So let’s look at the etymology of the word “faith”. Its root comes from the Latin fides, meaning “trust”. In our story, the man’s children have faith in him because they know that he is making sure the land will be ready for them. And this is the whole point. In Judaism, faith is a verb. It is not a commodity that we have or don’t have. It is something we do. We “faithe.” Our faith must translate into positive, concrete acts; and when it does, it plays an important part in sustaining our world. Every mitzvah that we do is not only an act of faith, but also a positive action that has a double effect. It elevates our soul and it contributes in bringing harmony to the world. Shimon Hatzadik, in Pirkei Avot (the Ethics of our Fathers), explains this concept in a simple teaching: “The world stands on three things: Torah, Service [of God], and acts of loving-kindness.” We live in a world where we are compelled to act, react and interact with others. And through our positive acts of faith, God interacts with the world. Faith is a beautiful verb! Here is a poetic illustration of this concept by Rabbi Rami Shapiro: We are loved by an unending love We are embraced by arms that find us even when we are hidden from ourselves We are touched by fingers that soothe us even when we are too proud for soothing. We are counseled by voices that guide us even when we are too embittered to hear. We are loved by an unending love. We are supported by hands that lift us even in the midst of a fall We are urged on by eyes that meet us even when we are too weak for meeting. We are loved by an unending love. Embraced, touched, soothed, and counseled… ours are the arms, the fingers, the voices; ours are the eyes, the smiles. We are loved by an unending love.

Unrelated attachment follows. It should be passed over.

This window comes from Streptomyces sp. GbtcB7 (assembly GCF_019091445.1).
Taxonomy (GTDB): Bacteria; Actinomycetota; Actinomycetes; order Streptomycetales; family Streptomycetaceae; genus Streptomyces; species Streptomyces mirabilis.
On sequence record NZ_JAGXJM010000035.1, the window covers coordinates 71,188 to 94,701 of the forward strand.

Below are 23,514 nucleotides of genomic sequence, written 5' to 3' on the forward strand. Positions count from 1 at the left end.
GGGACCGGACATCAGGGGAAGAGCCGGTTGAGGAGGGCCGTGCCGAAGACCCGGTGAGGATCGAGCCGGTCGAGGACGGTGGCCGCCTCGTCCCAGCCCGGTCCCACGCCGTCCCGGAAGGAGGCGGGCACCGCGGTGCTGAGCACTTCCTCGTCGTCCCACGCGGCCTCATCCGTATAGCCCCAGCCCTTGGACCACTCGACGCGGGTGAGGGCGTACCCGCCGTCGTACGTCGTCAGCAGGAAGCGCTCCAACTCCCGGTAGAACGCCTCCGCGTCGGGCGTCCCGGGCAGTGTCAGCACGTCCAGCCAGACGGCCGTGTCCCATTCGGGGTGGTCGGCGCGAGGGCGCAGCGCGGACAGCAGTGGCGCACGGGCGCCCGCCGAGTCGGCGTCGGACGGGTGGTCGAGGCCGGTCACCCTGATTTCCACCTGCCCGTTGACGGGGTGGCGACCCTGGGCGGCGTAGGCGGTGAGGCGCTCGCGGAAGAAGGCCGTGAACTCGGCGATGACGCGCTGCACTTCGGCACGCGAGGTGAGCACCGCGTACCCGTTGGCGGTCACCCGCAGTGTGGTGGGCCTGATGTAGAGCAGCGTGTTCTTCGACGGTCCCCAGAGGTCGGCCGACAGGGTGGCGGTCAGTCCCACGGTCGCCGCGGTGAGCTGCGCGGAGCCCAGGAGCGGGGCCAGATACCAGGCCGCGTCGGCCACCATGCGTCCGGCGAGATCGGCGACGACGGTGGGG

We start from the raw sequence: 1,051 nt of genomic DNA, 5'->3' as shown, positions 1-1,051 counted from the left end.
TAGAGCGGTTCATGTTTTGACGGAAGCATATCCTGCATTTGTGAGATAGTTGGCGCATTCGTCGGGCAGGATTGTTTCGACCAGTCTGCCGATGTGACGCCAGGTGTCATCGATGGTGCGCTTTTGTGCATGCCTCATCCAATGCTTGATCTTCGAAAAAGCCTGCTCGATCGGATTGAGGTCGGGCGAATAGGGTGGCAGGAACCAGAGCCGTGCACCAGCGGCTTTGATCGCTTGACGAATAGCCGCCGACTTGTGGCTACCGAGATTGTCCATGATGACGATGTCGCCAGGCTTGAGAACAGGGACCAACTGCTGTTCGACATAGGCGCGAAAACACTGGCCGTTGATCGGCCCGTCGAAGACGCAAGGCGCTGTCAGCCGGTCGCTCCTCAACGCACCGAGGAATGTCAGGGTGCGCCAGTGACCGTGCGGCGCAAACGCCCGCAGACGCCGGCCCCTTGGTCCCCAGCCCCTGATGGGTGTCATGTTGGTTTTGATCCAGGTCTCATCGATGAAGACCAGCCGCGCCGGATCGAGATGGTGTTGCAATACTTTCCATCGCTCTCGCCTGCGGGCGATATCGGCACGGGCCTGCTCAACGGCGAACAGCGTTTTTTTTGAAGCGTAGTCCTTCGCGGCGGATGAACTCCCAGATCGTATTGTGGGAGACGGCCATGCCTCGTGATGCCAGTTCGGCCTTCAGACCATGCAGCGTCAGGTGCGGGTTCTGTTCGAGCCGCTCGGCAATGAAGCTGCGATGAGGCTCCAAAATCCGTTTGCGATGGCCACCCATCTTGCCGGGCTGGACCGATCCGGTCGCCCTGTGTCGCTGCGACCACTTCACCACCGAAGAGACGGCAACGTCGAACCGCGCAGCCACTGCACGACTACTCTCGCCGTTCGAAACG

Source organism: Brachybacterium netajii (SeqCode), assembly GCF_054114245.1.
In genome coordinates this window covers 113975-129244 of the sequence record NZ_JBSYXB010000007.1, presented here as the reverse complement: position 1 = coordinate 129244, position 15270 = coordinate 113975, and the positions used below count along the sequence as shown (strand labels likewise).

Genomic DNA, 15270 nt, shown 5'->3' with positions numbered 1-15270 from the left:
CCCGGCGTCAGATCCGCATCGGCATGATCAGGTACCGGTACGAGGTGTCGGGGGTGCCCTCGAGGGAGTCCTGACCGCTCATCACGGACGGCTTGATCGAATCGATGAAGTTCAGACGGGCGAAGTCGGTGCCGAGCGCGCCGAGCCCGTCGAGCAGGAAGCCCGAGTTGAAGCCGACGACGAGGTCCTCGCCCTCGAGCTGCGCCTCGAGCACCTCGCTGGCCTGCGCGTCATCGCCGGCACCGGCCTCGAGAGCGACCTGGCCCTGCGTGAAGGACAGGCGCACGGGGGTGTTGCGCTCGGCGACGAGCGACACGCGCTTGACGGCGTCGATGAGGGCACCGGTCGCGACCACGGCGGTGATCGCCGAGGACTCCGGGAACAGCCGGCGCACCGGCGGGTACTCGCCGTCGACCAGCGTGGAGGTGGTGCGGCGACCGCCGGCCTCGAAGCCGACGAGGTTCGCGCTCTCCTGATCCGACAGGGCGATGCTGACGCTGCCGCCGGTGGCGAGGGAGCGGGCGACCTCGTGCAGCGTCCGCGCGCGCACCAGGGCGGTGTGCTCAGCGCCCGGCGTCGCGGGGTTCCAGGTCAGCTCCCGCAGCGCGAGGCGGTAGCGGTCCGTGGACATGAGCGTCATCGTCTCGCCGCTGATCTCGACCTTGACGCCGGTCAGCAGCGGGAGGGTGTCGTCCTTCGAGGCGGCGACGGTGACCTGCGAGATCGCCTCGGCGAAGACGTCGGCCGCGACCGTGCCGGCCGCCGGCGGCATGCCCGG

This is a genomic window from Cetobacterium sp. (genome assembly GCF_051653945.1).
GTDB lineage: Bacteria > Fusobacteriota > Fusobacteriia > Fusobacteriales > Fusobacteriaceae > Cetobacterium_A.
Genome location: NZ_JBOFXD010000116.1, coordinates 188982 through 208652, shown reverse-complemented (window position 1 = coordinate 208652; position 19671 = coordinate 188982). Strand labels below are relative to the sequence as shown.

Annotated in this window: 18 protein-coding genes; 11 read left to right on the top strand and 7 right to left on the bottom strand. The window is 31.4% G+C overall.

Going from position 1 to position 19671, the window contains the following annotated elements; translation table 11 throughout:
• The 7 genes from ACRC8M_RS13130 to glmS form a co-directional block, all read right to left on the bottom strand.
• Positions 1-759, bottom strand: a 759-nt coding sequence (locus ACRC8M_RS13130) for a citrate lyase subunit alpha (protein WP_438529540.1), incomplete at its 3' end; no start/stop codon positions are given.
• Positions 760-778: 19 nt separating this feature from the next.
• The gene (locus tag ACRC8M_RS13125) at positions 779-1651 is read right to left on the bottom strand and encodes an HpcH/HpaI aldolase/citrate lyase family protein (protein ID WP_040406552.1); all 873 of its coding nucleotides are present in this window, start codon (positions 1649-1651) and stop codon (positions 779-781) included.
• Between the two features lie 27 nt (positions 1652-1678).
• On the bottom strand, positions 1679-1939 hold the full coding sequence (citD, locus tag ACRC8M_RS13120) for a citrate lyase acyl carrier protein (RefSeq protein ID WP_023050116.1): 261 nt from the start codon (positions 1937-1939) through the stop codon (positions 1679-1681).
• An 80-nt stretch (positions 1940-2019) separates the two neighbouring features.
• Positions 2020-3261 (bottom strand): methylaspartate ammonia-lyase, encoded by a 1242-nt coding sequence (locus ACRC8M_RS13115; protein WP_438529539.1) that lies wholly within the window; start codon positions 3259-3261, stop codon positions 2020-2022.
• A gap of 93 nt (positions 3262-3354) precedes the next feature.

Our western world, and perhaps our generation in particular, seems to struggle with the concept of faith. Maybe many people had painful experiences. To some of them, faith might mean blindly adhering to a dogma, a lot of negative selfjudgment, or the fear of being condemned for not having enough faith or even the “right” kind. These are genuine feelings, they need to be addressed, but I would like to say that faith has nothing to do with these negative feelings. Unfortunately, the way their religion has been presented to them is Rabbi Marc Philippe most likely the issue.